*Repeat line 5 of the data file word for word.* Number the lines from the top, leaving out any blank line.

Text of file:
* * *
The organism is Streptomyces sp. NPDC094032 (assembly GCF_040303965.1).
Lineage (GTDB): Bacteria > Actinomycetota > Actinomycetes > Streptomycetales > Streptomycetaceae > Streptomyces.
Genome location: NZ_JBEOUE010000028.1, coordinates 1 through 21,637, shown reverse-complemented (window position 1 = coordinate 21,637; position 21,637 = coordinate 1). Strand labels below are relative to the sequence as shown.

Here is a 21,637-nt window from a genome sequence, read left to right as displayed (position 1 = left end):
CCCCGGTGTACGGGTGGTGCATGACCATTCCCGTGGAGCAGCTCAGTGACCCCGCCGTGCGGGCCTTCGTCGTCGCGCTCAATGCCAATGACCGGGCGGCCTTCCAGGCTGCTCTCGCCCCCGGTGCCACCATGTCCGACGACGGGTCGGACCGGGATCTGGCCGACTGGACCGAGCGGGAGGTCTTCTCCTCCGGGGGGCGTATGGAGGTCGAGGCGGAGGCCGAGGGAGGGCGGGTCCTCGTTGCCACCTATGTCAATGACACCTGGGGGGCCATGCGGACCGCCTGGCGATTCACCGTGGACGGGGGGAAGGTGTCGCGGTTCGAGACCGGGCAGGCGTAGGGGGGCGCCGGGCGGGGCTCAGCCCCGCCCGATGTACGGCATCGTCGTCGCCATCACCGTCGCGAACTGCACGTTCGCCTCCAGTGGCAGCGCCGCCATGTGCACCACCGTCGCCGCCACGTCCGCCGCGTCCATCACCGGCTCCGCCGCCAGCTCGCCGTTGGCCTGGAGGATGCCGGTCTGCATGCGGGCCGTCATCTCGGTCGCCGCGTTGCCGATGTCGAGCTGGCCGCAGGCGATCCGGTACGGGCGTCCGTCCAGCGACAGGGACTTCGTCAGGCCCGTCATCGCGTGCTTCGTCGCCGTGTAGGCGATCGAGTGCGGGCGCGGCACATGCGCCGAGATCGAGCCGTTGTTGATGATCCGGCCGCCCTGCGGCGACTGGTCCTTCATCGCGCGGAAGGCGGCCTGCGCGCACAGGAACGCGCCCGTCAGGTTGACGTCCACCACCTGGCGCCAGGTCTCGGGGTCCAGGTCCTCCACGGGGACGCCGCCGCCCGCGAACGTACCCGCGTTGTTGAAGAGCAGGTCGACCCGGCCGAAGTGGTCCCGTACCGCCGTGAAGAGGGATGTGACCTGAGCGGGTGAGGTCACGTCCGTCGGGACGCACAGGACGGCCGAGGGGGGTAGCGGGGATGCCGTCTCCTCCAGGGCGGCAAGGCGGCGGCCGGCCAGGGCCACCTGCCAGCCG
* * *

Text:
CCCCGGTGTACGGGTGGTGCATGACCATTCCCGTGGAGCAGCTCAGTGACCCCGCCGTGCGGGCCTTCGTCGTCGCGCTCAATGCCAATGACCGGGCGGCCTTCCAGGCTGCTCTCGCCCCCGGTGCCACCATGTCCGACGACGGGTCGGACCGGGATCTGGCCGACTGGACCGAGCGGGAGGTCTTCTCCTCCGGGGGGCGTATGGAGGTCGAGGCGGAGGCCGAGGGAGGGCGGGTCCTCGTTGCCACCTATGTCAATGACACCTGGGGGGCCATGCGGACCGCCTGGCGATTCACCGTGGACGGGGGGAAGGTGTCGCGGTTCGAGACCGGGCAGGCGTAGGGGGGCGCCGGGCGGGGCTCAGCCCCGCCCGATGTACGGCATCGTCGTCGCCATCACCGTCGCGAACTGCACGTTCGCCTCCAGTGGCAGCGCCGCCATGTGCACCACCGTCGCCGCCACGTCCGCCGCGTCCATCACCGGCTCCGCCGCCAGCTCGCCGTTGGCCTGGAGGATGCCGGTCTGCATGCGGGCCGTCATCTCGGTCGCCGCGTTGCCGATGTCGAGCTGGCCGCAGGCGATCCGGTACGGGCGTCCGTCCAGCGACAGGGACTTCGTCAGGCCCGTCATCGCGTGCTTCGTCGCCGTGTAGGCGATCGAGTGCGGGCGCGGCACATGCGCCGAGATCGAGCCGTTGTTGATGATCCGGCCGCCCTGCGGCGACTGGTCCTTCATCGCGCGGAAGGCGGCCTGCGCGCACAGGAACGCGCCCGTCAGGTTGACGTCCACCACCTGGCGCCAGGTCTCGGGGTCCAGGTCCTCCACGGGGACGCCGCCGCCCGCGAACGTACCCGCGTTGTTGAAGAGCAGGTCGACCCGGCCGAAGTGGTCCCGTACCGCCGTGAAGAGGGATGTGACCTGAGCGGGTGAGGTCACGTCCGTCGGGACGCACAGGACGGCCGAGGGGGGTAGCGGGGATGCCGTCTCCTCCAGGGCGGCAAGGCGGCGGCCGGCCAGGGCCACCTGCCAGCCG